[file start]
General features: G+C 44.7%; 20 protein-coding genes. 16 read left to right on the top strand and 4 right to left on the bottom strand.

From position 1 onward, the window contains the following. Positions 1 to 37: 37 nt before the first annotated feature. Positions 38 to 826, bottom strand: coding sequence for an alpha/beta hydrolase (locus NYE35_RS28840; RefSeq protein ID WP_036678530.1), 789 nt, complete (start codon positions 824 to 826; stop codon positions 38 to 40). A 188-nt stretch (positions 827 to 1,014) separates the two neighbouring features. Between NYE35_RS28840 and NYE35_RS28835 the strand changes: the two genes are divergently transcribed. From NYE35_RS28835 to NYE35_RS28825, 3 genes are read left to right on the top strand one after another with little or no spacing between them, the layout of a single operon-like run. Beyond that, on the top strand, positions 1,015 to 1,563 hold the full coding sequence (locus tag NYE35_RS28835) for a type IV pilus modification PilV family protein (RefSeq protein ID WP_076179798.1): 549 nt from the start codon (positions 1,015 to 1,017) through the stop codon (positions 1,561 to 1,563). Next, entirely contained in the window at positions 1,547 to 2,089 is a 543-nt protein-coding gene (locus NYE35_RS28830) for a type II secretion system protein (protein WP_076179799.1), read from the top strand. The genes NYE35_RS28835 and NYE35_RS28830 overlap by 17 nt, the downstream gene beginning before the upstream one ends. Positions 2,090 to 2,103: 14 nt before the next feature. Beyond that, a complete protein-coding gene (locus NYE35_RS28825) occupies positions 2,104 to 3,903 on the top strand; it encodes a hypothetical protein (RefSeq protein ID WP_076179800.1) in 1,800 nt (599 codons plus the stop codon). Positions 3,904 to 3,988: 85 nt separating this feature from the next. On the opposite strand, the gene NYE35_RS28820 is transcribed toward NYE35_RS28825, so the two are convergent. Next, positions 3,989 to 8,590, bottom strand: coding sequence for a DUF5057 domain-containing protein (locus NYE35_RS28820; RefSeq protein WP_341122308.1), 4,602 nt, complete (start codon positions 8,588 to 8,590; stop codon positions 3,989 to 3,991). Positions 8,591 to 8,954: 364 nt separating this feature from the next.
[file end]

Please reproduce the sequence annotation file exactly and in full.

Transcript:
General features: G+C 44.7%; 20 protein-coding genes. 16 read left to right on the top strand and 4 right to left on the bottom strand.

From position 1 onward, the window contains the following. Positions 1 to 37: 37 nt before the first annotated feature. Positions 38 to 826, bottom strand: coding sequence for an alpha/beta hydrolase (locus NYE35_RS28840; RefSeq protein ID WP_036678530.1), 789 nt, complete (start codon positions 824 to 826; stop codon positions 38 to 40). A 188-nt stretch (positions 827 to 1,014) separates the two neighbouring features. Between NYE35_RS28840 and NYE35_RS28835 the strand changes: the two genes are divergently transcribed. From NYE35_RS28835 to NYE35_RS28825, 3 genes are read left to right on the top strand one after another with little or no spacing between them, the layout of a single operon-like run. Beyond that, on the top strand, positions 1,015 to 1,563 hold the full coding sequence (locus tag NYE35_RS28835) for a type IV pilus modification PilV family protein (RefSeq protein ID WP_076179798.1): 549 nt from the start codon (positions 1,015 to 1,017) through the stop codon (positions 1,561 to 1,563). Next, entirely contained in the window at positions 1,547 to 2,089 is a 543-nt protein-coding gene (locus NYE35_RS28830) for a type II secretion system protein (protein WP_076179799.1), read from the top strand. The genes NYE35_RS28835 and NYE35_RS28830 overlap by 17 nt, the downstream gene beginning before the upstream one ends. Positions 2,090 to 2,103: 14 nt before the next feature. Beyond that, a complete protein-coding gene (locus NYE35_RS28825) occupies positions 2,104 to 3,903 on the top strand; it encodes a hypothetical protein (RefSeq protein ID WP_076179800.1) in 1,800 nt (599 codons plus the stop codon). Positions 3,904 to 3,988: 85 nt separating this feature from the next. On the opposite strand, the gene NYE35_RS28820 is transcribed toward NYE35_RS28825, so the two are convergent. Next, positions 3,989 to 8,590, bottom strand: coding sequence for a DUF5057 domain-containing protein (locus NYE35_RS28820; RefSeq protein WP_341122308.1), 4,602 nt, complete (start codon positions 8,588 to 8,590; stop codon positions 3,989 to 3,991). Positions 8,591 to 8,954: 364 nt separating this feature from the next.